Matching theory, in economics, is a mathematical framework that allows analyzing the formation of mutually beneficial relationships over time. Prior to the seminal work of Gale and Shapley on the stable marriage and college admission problems in 1962, many matching problems were solved by the “free for all market”. The “free for all market” term refers to the period before matching theory was conceived as a discipline, as well as the way in which matching problems were dealt with during the period. Economists have identified several issues such as unraveling, congestion, and exploding offers in the “free for all market”. Since then, with decades of efforts devoted to developing matching algorithms (i.e., there arises a trusted third party, which collects information, runs a matching algorithm, and broadcasts the matching results), these challenges were overcome. As a result, there has been a surge in the development of matching frameworks that have become widely used in many areas, such as the national resident matching program in the United States, the college admission in Hungary, the incompatible kidney exchange market, and the partnership formation in peer-to-peer (P2P) network, among others.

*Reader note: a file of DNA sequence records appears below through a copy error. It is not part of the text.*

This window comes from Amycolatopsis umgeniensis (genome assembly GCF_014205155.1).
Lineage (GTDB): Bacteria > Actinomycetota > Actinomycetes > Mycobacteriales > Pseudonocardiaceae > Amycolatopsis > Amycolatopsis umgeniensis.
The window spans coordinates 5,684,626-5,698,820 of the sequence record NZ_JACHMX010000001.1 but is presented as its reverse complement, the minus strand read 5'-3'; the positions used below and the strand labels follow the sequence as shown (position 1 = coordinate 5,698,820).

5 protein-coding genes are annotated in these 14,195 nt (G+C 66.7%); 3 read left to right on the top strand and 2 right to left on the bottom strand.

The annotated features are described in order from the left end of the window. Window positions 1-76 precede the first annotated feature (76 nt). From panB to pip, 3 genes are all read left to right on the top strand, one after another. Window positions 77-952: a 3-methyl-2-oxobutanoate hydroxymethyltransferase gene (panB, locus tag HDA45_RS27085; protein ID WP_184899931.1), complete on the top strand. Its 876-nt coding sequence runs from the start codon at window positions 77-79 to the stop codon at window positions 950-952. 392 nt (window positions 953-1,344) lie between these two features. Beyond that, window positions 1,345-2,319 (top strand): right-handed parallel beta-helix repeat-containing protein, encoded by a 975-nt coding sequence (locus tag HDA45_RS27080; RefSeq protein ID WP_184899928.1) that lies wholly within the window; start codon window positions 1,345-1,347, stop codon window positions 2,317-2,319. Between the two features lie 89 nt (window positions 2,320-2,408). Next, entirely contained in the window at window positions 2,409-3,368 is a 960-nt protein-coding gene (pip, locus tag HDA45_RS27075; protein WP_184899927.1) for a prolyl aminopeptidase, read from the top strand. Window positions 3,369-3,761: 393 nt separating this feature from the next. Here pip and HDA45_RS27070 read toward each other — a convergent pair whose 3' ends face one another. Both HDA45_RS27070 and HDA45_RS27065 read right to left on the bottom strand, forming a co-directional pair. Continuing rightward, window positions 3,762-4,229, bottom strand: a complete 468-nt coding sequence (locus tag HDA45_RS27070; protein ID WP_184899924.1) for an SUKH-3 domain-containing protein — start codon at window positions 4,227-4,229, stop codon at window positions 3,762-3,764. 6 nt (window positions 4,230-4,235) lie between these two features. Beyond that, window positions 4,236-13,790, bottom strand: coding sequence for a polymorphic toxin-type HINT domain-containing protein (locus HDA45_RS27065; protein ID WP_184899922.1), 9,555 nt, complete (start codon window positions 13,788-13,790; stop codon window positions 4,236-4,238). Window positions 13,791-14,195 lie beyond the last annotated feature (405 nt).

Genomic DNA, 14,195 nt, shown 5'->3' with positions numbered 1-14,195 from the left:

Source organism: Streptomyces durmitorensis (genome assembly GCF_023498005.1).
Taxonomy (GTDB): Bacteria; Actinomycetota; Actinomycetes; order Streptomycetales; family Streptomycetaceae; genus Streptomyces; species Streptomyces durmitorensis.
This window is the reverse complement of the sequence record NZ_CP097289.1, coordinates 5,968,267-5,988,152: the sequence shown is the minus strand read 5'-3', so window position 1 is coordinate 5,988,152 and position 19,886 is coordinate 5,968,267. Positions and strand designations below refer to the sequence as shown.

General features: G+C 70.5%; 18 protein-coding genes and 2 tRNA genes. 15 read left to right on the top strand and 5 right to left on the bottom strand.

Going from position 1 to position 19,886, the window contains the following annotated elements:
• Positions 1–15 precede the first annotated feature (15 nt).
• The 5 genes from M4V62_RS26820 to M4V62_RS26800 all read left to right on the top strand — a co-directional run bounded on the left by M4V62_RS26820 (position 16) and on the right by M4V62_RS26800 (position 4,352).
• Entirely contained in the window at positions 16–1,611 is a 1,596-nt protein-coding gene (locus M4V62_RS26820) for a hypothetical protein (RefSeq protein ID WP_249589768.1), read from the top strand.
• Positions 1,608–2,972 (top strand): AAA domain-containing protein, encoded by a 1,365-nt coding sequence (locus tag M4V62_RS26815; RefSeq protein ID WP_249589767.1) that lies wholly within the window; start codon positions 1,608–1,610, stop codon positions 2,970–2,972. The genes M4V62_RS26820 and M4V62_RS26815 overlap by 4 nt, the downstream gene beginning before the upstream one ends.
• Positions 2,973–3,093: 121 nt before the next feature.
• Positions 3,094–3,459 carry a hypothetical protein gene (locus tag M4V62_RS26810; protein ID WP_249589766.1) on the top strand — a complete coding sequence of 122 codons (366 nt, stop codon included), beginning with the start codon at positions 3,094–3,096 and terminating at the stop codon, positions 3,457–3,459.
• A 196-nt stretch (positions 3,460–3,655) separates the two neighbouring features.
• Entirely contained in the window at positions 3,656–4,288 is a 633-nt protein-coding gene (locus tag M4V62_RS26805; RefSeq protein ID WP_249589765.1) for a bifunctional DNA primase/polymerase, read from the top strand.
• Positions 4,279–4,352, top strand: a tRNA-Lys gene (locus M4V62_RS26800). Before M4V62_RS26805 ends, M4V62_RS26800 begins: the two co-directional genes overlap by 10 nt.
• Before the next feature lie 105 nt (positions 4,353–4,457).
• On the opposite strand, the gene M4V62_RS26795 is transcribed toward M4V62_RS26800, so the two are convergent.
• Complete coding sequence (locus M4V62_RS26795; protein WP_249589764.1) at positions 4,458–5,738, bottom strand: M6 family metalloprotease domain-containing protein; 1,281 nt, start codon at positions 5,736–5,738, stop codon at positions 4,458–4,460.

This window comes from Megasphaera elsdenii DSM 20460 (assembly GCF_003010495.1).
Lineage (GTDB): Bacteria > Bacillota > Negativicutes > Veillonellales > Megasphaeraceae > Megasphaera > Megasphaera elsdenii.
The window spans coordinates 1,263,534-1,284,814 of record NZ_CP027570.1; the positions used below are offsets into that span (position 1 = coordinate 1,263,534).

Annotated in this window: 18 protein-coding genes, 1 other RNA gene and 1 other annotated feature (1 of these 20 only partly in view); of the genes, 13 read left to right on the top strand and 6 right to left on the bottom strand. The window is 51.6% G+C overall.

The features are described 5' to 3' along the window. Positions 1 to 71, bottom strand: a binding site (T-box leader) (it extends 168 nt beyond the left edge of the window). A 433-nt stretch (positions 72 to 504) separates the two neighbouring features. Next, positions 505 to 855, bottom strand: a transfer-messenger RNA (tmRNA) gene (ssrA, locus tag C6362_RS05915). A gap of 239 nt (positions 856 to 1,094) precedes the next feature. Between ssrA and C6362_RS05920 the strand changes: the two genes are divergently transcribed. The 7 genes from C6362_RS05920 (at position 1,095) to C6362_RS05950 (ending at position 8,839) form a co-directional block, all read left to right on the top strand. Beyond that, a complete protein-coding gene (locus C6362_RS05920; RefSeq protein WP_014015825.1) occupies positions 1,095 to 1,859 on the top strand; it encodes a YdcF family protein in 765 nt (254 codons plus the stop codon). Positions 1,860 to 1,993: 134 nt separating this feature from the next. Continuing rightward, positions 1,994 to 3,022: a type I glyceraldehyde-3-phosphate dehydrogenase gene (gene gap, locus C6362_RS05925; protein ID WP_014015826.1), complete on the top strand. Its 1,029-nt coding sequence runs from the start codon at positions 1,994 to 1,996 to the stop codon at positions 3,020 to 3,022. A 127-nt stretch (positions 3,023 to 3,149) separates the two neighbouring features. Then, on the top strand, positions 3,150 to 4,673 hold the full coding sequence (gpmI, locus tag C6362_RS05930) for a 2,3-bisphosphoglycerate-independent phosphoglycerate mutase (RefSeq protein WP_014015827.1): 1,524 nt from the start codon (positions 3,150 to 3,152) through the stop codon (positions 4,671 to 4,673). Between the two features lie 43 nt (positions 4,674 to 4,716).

- Matching Theory
- College Admissions Problem
- National Resident Matching Program
- Represent Base Stations
- Stable Roommates Problem
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D.F. Manlove, Algorithmics of Matching Under Preferences (World Scientific, New Jersey, 2013)
D. Gale, L.S. Shapley, College admissions and the stability of marriage. Am. Math. Mon. 69(1), 9–15 (1962)
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Han, Z., Gu, Y., Saad, W. (2017). Fundamentals of Matching Theory. In: Matching Theory for Wireless Networks. Wireless Networks. Springer, Cham. https://doi.org/10.1007/978-3-319-56252-0_2
Publisher Name: Springer, Cham
Print ISBN: 978-3-319-56251-3
Online ISBN: 978-3-319-56252-0